Saxon math

Saxon math, developed by John Saxon (1923–1996), is a teaching method for incremental learning of mathematics created in the 1980s. It involves teaching a new mathematical concept every day and constantly reviewing old concepts. Early editions were deprecated for providing very few opportunities to practice the new material before plunging into a review of all previous material. Newer editions typically split the day's work evenly between practicing the new material and reviewing old material. It uses a steady review of all previous material, with a focus on students who struggle with retaining the math they previously learned. However, it has sometimes been criticized for its heavy emphasis on rote rather than conceptual learning.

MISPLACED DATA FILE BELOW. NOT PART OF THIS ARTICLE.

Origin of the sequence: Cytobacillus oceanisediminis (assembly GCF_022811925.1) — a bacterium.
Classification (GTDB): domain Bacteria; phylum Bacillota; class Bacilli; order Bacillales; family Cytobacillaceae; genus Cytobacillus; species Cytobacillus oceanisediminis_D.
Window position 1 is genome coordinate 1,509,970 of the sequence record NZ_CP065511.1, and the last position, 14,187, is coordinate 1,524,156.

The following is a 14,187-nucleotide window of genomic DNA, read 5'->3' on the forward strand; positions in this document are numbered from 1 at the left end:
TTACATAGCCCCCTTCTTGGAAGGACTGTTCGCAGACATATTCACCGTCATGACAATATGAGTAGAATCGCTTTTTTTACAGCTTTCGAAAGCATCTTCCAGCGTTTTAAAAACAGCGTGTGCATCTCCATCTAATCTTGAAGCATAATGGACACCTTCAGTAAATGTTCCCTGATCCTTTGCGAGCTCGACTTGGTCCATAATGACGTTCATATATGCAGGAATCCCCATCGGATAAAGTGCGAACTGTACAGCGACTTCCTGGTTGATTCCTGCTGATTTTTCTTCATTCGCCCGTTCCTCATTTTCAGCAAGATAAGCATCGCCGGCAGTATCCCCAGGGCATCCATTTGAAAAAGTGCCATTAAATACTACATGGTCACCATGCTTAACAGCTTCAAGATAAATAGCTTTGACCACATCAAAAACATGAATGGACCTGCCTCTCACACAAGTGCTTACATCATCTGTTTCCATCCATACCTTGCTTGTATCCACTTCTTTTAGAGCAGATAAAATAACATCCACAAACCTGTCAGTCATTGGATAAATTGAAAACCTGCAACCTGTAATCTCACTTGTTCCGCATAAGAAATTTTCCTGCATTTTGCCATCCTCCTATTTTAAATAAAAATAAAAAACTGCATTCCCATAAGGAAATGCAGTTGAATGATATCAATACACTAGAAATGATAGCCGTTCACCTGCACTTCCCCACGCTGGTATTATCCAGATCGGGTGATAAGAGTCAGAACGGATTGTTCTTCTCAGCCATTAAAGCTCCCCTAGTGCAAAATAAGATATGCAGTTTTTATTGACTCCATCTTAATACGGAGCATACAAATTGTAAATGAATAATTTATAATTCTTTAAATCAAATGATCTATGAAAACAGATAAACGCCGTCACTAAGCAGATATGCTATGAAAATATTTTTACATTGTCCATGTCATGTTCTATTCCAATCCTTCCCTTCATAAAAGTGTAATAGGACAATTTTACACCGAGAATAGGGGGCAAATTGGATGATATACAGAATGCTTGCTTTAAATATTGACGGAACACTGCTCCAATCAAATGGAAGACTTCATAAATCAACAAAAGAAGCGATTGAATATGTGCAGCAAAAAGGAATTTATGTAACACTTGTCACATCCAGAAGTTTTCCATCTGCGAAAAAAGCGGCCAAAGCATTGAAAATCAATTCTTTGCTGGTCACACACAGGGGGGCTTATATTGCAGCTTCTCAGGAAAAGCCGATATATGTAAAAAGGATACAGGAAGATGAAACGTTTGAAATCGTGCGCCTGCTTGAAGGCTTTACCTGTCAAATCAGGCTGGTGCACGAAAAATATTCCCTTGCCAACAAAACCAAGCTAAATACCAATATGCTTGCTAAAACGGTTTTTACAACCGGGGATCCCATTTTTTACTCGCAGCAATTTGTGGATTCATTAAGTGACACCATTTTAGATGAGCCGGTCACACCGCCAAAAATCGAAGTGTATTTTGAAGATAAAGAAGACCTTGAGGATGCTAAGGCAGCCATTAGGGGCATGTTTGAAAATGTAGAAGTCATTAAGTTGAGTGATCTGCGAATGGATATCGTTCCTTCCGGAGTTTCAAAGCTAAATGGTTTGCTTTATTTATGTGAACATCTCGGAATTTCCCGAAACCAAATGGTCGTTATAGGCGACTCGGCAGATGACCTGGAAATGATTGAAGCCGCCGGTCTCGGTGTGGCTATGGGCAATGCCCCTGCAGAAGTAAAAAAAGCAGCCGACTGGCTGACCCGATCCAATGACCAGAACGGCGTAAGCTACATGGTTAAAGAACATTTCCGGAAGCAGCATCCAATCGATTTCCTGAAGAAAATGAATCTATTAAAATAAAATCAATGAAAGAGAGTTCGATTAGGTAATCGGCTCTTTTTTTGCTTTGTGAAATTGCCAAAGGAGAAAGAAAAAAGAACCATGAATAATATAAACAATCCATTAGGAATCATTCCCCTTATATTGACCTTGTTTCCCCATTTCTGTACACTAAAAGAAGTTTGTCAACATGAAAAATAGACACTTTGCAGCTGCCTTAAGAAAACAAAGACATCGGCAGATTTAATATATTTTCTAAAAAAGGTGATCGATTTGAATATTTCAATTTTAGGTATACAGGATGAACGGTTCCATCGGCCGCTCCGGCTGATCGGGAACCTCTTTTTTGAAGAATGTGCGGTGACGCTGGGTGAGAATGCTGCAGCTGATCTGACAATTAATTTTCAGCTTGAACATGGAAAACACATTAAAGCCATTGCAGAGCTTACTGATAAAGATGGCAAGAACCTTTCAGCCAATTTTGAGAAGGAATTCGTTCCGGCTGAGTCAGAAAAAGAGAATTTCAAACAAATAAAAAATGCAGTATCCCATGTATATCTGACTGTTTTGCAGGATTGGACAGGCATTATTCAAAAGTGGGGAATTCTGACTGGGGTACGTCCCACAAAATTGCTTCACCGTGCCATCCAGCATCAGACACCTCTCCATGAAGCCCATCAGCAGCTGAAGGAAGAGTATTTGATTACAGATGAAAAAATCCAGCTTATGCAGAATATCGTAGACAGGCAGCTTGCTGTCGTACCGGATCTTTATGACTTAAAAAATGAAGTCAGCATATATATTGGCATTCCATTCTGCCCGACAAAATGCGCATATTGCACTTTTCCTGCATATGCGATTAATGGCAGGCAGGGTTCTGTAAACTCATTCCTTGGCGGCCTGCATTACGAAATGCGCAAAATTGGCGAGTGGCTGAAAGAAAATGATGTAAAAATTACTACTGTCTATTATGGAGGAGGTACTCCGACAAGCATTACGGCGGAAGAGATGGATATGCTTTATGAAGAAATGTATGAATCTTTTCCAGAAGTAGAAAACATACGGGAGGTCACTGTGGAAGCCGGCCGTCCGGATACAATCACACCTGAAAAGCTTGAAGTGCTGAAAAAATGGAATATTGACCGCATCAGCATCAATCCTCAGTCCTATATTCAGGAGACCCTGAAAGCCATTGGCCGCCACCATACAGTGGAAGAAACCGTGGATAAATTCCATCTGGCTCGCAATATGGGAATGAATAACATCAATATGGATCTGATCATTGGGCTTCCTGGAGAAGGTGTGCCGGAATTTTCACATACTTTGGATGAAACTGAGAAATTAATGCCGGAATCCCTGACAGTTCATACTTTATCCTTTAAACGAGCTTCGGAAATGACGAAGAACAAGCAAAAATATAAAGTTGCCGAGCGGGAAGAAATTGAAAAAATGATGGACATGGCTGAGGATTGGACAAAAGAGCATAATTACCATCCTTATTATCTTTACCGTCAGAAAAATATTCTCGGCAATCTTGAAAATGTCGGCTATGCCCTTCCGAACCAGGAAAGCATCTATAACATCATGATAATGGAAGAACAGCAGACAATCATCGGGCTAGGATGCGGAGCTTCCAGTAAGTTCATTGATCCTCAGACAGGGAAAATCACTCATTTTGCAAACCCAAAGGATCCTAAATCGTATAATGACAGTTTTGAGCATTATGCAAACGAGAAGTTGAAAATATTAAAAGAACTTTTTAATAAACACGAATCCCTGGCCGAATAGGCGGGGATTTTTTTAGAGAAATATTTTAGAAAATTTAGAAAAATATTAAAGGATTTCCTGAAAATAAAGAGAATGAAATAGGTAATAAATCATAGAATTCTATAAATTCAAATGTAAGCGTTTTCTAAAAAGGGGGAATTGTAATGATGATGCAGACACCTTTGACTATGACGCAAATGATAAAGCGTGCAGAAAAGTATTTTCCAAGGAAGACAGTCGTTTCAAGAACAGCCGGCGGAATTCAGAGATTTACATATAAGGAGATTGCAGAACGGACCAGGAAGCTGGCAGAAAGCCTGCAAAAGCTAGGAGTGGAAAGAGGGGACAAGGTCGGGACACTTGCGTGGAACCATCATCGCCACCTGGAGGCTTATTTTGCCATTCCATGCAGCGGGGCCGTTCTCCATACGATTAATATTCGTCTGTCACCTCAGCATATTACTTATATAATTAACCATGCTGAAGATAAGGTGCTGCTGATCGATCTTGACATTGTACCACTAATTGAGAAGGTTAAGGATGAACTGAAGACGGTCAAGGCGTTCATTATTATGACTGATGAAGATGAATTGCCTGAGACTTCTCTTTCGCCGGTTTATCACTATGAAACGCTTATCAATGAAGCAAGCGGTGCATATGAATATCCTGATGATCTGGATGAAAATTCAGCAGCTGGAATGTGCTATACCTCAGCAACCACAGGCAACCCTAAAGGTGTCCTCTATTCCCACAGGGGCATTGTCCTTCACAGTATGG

Saxon math, developed by John Saxon (1923–1996), is a teaching method for incremental learning of mathematics created in the 1980s. It involves teaching a new mathematical concept every day and constantly reviewing old concepts. Early editions were deprecated for providing very few opportunities to practice the new material before plunging into a review of all previous material. Newer editions typically split the day's work evenly between practicing the new material and reviewing old material. It uses a steady review of all previous material, with a focus on students who struggle with retaining the math they previously learned. However, it has sometimes been criticized for its heavy emphasis on rote rather than conceptual learning.
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